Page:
Over the years, mass media has greatly misrepresented Iran which has, in turn, led to a great deal of misunderstanding about the country, culture, and people. But travelers who are open to seeing Iran beyond the political headlines will be rewarded with one of their most eye-opening and unforgettable trips. Iran is a country chock full of surprises that will shatter any stereotype you may have held about it before. Contrary to popular belief, Iranians are extremely friendly and hospitable, particularly towards foreigners, a trait which has only intensified over the years. In fact, you should be prepared to receive numerous invitations from locals while you’re in town. To make the most of your experience, here are some tips about local customs and etiquette in Iran that will help you better understand and navigate this country.
First and foremost, as you are surely aware, there’s a bit of a dress code in Iran. Women must cover their hair with a scarf and wear a tunic that covers both the arms and the bum. But don’t think that you need to stick to blacks and grays. Go for some color! You can dress like a box of Crayola if you wish. And Iranian women love to wear bright hues as well as patterns and prints of all kinds. Wearing sandals with no socks is also absolutely fine.
While men can wear short-sleeved shirts, they should stick to long pants as wearing shorts in public is generally not allowed.
When Iranians greet each other, they either shake hands or kiss on the cheek (much like they do in some European countries). However, it’s important to remember that opposite genders who are not related to one another do not do this, especially not in public. Women shake hands with or kiss other women, and men other men. Of course, this might be different according to the person you’re interacting with or the place. But as a general rule of thumb, when exchanging greetings with someone of the opposite gender, a simple “salaam” [hello] will suffice. If all else fails or you have any doubts, follow the other person’s lead or simply err on the side of being more conservative.
And while we’re on the topic of greetings, brush up on hello and goodbye in Persian because you’ll be using these two phrases quite a bit. It’s polite to say hello when you walk into a shop (especially seeing as many shops are small, privately owned businesses), restaurant, or sit in a taxi. Entering a place or giving your destination without a quick greeting could be construed as rude.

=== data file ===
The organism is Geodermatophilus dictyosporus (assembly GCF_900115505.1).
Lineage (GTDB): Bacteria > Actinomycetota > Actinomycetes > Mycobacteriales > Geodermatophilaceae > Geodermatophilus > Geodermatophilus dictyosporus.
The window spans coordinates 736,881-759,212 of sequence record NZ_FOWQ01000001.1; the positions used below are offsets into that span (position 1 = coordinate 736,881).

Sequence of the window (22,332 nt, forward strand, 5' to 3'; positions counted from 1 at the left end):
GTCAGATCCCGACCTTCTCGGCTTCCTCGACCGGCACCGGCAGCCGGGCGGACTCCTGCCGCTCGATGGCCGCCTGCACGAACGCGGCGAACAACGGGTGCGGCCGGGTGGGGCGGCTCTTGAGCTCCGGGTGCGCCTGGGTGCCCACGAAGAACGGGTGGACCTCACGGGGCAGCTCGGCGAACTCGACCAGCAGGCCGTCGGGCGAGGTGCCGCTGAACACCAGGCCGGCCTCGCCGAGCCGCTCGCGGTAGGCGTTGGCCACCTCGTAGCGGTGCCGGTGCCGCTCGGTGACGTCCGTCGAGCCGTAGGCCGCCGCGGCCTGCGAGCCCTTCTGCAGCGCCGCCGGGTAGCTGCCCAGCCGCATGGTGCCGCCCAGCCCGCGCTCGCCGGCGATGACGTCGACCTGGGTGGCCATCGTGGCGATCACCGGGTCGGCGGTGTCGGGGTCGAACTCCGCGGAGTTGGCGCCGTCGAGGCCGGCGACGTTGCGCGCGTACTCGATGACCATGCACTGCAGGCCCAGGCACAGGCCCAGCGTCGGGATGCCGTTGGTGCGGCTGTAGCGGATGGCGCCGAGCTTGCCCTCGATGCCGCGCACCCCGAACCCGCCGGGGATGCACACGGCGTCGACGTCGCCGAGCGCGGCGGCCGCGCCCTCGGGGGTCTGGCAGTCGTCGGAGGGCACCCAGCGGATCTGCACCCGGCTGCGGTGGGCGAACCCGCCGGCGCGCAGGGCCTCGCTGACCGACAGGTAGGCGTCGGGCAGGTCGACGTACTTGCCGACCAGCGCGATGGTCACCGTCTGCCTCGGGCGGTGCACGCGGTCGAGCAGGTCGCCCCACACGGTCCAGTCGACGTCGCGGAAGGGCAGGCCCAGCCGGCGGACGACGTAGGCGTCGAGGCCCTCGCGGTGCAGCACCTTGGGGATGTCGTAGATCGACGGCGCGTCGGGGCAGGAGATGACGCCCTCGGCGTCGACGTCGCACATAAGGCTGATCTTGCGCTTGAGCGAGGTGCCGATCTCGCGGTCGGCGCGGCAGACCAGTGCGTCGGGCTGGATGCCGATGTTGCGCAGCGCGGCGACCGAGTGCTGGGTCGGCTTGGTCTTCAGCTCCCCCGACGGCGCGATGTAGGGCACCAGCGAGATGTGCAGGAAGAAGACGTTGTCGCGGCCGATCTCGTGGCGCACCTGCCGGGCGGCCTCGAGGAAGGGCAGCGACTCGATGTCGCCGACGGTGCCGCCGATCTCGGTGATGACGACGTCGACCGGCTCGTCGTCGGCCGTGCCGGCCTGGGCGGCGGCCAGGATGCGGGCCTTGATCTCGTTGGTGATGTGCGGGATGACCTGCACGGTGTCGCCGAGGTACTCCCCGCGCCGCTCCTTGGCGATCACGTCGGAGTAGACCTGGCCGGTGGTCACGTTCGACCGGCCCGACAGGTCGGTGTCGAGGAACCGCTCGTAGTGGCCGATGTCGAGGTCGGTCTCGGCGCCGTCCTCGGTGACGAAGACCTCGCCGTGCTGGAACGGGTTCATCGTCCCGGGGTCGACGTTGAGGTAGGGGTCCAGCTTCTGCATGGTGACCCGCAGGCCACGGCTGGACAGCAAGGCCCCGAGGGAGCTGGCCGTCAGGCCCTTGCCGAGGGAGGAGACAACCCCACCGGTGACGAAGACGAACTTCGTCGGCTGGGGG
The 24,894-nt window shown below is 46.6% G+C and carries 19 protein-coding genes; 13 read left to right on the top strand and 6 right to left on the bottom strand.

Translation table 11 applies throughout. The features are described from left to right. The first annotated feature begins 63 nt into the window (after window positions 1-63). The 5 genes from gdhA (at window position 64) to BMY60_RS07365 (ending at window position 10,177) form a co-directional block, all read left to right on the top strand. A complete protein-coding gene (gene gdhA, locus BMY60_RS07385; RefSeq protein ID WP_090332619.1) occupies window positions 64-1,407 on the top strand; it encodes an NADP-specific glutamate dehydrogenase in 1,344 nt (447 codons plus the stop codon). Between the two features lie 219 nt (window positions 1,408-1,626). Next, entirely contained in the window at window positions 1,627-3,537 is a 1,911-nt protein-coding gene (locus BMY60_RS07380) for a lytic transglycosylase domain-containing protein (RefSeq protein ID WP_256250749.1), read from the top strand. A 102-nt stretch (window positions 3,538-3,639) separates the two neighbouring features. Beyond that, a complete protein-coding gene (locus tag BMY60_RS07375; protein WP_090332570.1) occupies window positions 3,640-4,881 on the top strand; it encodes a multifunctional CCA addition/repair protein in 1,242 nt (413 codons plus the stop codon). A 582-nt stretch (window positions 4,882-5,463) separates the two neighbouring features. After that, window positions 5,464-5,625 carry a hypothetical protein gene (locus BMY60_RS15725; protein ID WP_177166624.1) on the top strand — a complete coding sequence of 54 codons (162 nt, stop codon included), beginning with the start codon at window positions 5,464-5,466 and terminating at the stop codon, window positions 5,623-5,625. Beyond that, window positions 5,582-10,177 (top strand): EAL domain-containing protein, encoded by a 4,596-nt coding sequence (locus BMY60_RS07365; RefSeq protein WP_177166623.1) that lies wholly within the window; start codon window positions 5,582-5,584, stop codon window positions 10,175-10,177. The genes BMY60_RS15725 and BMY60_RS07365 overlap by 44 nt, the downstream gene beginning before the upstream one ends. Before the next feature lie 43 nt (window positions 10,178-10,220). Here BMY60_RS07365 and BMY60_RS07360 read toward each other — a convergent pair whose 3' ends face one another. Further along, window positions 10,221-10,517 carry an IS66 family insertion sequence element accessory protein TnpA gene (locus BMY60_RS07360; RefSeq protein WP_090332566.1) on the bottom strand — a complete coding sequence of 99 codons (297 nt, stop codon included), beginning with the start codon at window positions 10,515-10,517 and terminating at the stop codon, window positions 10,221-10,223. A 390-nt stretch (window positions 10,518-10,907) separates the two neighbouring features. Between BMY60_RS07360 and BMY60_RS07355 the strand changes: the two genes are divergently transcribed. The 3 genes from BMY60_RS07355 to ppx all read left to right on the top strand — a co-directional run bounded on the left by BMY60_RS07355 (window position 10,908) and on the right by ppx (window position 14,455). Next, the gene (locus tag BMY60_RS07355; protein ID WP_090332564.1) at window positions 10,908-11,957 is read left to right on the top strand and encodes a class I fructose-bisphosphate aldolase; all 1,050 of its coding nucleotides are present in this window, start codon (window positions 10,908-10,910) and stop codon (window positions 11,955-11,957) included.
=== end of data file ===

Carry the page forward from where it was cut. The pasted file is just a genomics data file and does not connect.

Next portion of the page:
And now, an important word about “taarof”. Taarof is the underlying foundation of Iranian society. It’s a complex system of politeness and deference in which a person never reveals their true feelings. It can be a tricky concept to grasp because it’s likely something you haven’t encountered in many other countries before. And you will definitely have to face off in the battle of taarof all throughout your stay in Iran any time you try to pay for something. The taxi driver will refuse your money. The shopkeeper will tell you to be their guest. The restaurant manager will insist your meal is on the house. But don’t take any of this literally. This is all taarof. As sincere as it sounds, it actually isn’t. Or better yet, there are very few instances in which it actually is. Iranians have an uncontrollable need to, at the very least, offer you not to pay before taking your money. In response, simply thank the person and pay. Locals will not only be impressed that you recognized it as taarof, but also relieved that you didn’t just take off.
As we mentioned before, it’s highly likely that you will receive an invitation to someone’s house while you are traveling through Iran. And in this situation, there are a few things to remember. First of all, it’s ok to accept the invitation, especially if it comes from a family. But never show up at the door empty-handed. We actually recommend bringing some small gifts from home to offer your host as a thank you. They’ll also love having a keepsake from your home country. But not to worry in case you didn’t bring anything. Instead, a box of sweets from the local store or flowers will be greatly appreciated.
Another important point to keep in mind is to take your shoes off before entering the house. They will tell you if you can keep them on, but otherwise, leave them at the door. Your host will offer you a pair of slippers to wear around the house which you are free to wear or not.
Next, while it’s polite to compliment your host on their house or perhaps some particular decorative items, be careful not to praise these things too much. If you do, you can be sure that they will try to gift it to you because this is- you guessed it!- taarof. For Iranians, not offering said item to you after you have just expressed how much you like it would be considered rude. Again, say thank you, but politely refuse.
Tipping is not very common in Iran, but there are a few instances in which you would tip. To give you a better idea, here are some general guidelines.
You do not need to tip taxi drivers. While tipping in restaurants and cafes is not required or customary, it is appreciated. Some even have a tip jar by the cash register, but it’s completely optional and you should in no way feel obligated.
So where should you tip? Well, it’s polite to tip the hotel porter and housekeeping. If you have a tour guide and driver, you should tip them based on the number of days you were together, but you can tip the driver slightly less than the guide.
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